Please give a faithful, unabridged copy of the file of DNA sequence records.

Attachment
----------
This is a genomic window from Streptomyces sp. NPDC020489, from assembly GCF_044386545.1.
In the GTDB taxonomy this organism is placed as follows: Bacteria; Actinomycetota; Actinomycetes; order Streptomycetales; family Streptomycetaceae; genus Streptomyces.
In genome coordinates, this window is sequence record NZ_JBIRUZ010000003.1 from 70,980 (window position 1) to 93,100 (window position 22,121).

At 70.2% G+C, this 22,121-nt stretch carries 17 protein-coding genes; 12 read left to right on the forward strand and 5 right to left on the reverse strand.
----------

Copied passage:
This is a genomic window from Streptomyces sp. NPDC020489, from assembly GCF_044386545.1.
In the GTDB taxonomy this organism is placed as follows: Bacteria; Actinomycetota; Actinomycetes; order Streptomycetales; family Streptomycetaceae; genus Streptomyces.
In genome coordinates, this window is sequence record NZ_JBIRUZ010000003.1 from 70,980 (window position 1) to 93,100 (window position 22,121).

At 70.2% G+C, this 22,121-nt stretch carries 17 protein-coding genes; 12 read left to right on the forward strand and 5 right to left on the reverse strand.